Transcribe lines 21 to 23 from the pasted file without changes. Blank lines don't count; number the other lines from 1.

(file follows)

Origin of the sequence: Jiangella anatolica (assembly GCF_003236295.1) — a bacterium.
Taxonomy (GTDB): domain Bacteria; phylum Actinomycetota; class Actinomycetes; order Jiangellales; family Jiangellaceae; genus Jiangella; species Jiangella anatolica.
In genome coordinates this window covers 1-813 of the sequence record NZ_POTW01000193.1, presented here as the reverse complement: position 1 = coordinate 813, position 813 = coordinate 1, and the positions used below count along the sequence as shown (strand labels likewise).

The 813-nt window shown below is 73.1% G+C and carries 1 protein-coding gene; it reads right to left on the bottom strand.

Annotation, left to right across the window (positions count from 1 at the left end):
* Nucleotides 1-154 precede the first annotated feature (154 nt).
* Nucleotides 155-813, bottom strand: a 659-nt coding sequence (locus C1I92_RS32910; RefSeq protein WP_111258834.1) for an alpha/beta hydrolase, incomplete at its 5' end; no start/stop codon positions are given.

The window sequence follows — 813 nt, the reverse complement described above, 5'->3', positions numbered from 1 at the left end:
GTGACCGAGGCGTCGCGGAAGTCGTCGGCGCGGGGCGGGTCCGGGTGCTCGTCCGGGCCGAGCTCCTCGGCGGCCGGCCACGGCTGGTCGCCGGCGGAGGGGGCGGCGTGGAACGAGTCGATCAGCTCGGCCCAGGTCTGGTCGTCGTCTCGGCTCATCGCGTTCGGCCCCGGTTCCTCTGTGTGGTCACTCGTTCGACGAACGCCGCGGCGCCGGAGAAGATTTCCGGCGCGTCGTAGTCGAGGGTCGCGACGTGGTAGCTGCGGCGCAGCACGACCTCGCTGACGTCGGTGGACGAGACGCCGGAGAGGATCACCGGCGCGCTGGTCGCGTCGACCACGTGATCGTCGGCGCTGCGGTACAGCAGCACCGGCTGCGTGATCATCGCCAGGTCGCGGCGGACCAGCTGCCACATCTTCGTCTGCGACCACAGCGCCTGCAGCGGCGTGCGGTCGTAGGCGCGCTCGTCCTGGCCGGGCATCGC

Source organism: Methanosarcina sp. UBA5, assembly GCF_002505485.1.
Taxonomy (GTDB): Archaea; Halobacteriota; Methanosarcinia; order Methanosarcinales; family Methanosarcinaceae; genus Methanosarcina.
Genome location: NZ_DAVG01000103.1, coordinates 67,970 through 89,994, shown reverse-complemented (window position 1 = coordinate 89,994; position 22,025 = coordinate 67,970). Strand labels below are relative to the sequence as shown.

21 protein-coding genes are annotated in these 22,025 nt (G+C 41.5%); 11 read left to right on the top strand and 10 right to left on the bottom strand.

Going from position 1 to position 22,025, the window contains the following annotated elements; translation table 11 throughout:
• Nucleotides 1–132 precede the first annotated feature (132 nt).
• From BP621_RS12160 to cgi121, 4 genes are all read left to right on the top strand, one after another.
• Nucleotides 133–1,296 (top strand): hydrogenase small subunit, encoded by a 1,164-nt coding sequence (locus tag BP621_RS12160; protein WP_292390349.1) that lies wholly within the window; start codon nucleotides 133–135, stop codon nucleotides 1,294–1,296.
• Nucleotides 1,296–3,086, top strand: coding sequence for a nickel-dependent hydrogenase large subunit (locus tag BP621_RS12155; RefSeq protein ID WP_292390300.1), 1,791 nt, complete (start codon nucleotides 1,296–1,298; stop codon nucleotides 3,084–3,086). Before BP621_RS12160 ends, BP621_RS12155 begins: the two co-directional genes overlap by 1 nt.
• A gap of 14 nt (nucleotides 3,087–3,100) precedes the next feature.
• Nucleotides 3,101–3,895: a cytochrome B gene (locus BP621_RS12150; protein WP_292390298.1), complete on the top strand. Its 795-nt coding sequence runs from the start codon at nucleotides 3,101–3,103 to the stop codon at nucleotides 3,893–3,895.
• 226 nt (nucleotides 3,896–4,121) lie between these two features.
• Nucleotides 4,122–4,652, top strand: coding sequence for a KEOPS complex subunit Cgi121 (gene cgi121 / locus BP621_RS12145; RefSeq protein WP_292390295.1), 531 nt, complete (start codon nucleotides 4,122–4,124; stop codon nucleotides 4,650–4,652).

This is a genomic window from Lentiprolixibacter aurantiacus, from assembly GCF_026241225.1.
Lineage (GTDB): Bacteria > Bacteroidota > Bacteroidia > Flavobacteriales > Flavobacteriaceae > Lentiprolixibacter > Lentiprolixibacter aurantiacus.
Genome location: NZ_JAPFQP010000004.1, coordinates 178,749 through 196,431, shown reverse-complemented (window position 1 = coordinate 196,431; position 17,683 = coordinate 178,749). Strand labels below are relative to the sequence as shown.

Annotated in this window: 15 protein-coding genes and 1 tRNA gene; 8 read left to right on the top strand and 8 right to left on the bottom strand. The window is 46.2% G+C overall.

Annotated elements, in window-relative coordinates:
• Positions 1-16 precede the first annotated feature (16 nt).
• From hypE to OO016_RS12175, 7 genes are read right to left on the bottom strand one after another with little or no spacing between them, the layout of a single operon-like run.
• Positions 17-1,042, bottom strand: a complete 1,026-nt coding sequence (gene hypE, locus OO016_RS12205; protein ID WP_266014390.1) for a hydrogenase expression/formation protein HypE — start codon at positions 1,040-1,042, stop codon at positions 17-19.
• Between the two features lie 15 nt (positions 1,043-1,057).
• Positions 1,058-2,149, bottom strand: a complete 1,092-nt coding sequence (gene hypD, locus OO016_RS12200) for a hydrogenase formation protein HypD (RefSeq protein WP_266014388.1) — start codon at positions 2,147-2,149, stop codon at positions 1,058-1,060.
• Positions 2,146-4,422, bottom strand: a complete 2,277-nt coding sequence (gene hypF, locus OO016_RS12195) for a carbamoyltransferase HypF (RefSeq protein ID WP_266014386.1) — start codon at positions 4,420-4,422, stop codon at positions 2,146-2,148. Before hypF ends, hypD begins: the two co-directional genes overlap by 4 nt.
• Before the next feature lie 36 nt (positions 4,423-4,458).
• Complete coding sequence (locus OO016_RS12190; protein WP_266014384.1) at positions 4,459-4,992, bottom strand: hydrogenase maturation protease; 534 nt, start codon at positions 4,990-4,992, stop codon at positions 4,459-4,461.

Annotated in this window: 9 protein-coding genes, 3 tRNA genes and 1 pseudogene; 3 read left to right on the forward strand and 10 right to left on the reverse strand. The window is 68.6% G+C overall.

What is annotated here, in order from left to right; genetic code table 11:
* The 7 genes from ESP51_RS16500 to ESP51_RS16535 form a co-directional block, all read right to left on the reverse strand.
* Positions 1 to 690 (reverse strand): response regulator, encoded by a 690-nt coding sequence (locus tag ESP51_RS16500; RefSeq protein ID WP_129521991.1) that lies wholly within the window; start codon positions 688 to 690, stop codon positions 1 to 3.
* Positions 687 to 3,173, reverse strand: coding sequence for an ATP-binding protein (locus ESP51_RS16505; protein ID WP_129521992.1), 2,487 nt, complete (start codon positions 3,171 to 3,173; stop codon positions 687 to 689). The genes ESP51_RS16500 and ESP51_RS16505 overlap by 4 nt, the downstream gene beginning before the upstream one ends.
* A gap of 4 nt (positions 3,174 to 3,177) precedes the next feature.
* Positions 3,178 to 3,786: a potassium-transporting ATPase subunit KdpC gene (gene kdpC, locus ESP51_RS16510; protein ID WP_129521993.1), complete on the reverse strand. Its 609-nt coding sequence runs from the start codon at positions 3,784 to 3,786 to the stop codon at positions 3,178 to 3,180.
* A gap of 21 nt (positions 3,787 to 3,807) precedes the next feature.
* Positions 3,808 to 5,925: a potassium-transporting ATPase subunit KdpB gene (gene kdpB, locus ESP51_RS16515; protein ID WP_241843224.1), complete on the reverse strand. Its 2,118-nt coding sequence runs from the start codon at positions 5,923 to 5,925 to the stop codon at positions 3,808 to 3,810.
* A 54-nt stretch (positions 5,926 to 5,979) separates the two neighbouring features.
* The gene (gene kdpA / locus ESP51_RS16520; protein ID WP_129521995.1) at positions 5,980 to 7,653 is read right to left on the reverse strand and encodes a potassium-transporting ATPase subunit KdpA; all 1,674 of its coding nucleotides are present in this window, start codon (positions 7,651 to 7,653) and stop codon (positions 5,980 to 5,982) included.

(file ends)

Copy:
• 226 nt (nucleotides 3,896–4,121) lie between these two features.
• Nucleotides 4,122–4,652, top strand: coding sequence for a KEOPS complex subunit Cgi121 (gene cgi121 / locus BP621_RS12145; RefSeq protein WP_292390295.1), 531 nt, complete (start codon nucleotides 4,122–4,124; stop codon nucleotides 4,650–4,652).

This is a genomic window from Lentiprolixibacter aurantiacus, from assembly GCF_026241225.1.